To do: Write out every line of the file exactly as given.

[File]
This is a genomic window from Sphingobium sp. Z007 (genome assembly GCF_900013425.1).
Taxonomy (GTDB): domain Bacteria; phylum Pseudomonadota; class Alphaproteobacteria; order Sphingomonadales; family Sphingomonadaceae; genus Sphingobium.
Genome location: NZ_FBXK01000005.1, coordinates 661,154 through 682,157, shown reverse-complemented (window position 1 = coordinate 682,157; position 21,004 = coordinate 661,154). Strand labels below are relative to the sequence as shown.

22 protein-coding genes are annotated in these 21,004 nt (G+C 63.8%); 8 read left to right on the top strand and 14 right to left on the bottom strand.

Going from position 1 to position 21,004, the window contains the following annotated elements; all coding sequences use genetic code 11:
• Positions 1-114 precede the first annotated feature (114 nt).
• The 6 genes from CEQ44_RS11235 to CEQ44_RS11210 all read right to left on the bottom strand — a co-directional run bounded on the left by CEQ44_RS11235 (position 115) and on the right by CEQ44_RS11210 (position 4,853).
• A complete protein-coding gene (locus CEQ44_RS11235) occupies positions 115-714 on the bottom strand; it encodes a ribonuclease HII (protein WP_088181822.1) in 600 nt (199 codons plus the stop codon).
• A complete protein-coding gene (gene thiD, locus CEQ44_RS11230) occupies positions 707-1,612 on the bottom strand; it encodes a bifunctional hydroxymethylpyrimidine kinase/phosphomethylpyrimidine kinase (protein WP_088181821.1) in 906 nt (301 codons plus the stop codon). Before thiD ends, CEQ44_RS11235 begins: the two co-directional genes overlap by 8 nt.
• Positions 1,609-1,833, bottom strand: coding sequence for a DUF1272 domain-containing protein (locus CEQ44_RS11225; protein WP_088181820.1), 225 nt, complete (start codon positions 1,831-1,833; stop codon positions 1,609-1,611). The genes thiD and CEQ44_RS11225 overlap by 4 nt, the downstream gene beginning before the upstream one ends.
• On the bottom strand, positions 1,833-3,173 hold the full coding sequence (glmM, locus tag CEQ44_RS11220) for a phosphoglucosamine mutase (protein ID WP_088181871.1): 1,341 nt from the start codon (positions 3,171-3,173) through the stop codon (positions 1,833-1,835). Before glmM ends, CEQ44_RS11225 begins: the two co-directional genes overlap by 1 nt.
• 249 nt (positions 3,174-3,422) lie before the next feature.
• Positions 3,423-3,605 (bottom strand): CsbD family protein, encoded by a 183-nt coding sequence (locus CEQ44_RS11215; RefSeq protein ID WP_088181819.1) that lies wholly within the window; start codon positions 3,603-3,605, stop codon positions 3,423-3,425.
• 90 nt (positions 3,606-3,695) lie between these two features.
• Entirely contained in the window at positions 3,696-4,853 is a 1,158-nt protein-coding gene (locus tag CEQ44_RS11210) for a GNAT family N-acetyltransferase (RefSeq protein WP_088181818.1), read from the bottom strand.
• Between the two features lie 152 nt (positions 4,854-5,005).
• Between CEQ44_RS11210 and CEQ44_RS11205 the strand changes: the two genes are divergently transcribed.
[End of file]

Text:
This is a genomic window from Sphingobium sp. Z007 (genome assembly GCF_900013425.1).
Taxonomy (GTDB): domain Bacteria; phylum Pseudomonadota; class Alphaproteobacteria; order Sphingomonadales; family Sphingomonadaceae; genus Sphingobium.
Genome location: NZ_FBXK01000005.1, coordinates 661,154 through 682,157, shown reverse-complemented (window position 1 = coordinate 682,157; position 21,004 = coordinate 661,154). Strand labels below are relative to the sequence as shown.

22 protein-coding genes are annotated in these 21,004 nt (G+C 63.8%); 8 read left to right on the top strand and 14 right to left on the bottom strand.

Going from position 1 to position 21,004, the window contains the following annotated elements; all coding sequences use genetic code 11:
• Positions 1-114 precede the first annotated feature (114 nt).
• The 6 genes from CEQ44_RS11235 to CEQ44_RS11210 all read right to left on the bottom strand — a co-directional run bounded on the left by CEQ44_RS11235 (position 115) and on the right by CEQ44_RS11210 (position 4,853).
• A complete protein-coding gene (locus CEQ44_RS11235) occupies positions 115-714 on the bottom strand; it encodes a ribonuclease HII (protein WP_088181822.1) in 600 nt (199 codons plus the stop codon).
• A complete protein-coding gene (gene thiD, locus CEQ44_RS11230) occupies positions 707-1,612 on the bottom strand; it encodes a bifunctional hydroxymethylpyrimidine kinase/phosphomethylpyrimidine kinase (protein WP_088181821.1) in 906 nt (301 codons plus the stop codon). Before thiD ends, CEQ44_RS11235 begins: the two co-directional genes overlap by 8 nt.
• Positions 1,609-1,833, bottom strand: coding sequence for a DUF1272 domain-containing protein (locus CEQ44_RS11225; protein WP_088181820.1), 225 nt, complete (start codon positions 1,831-1,833; stop codon positions 1,609-1,611). The genes thiD and CEQ44_RS11225 overlap by 4 nt, the downstream gene beginning before the upstream one ends.
• On the bottom strand, positions 1,833-3,173 hold the full coding sequence (glmM, locus tag CEQ44_RS11220) for a phosphoglucosamine mutase (protein ID WP_088181871.1): 1,341 nt from the start codon (positions 3,171-3,173) through the stop codon (positions 1,833-1,835). Before glmM ends, CEQ44_RS11225 begins: the two co-directional genes overlap by 1 nt.
• 249 nt (positions 3,174-3,422) lie before the next feature.
• Positions 3,423-3,605 (bottom strand): CsbD family protein, encoded by a 183-nt coding sequence (locus CEQ44_RS11215; RefSeq protein ID WP_088181819.1) that lies wholly within the window; start codon positions 3,603-3,605, stop codon positions 3,423-3,425.
• 90 nt (positions 3,606-3,695) lie between these two features.
• Entirely contained in the window at positions 3,696-4,853 is a 1,158-nt protein-coding gene (locus tag CEQ44_RS11210) for a GNAT family N-acetyltransferase (RefSeq protein WP_088181818.1), read from the bottom strand.
• Between the two features lie 152 nt (positions 4,854-5,005).
• Between CEQ44_RS11210 and CEQ44_RS11205 the strand changes: the two genes are divergently transcribed.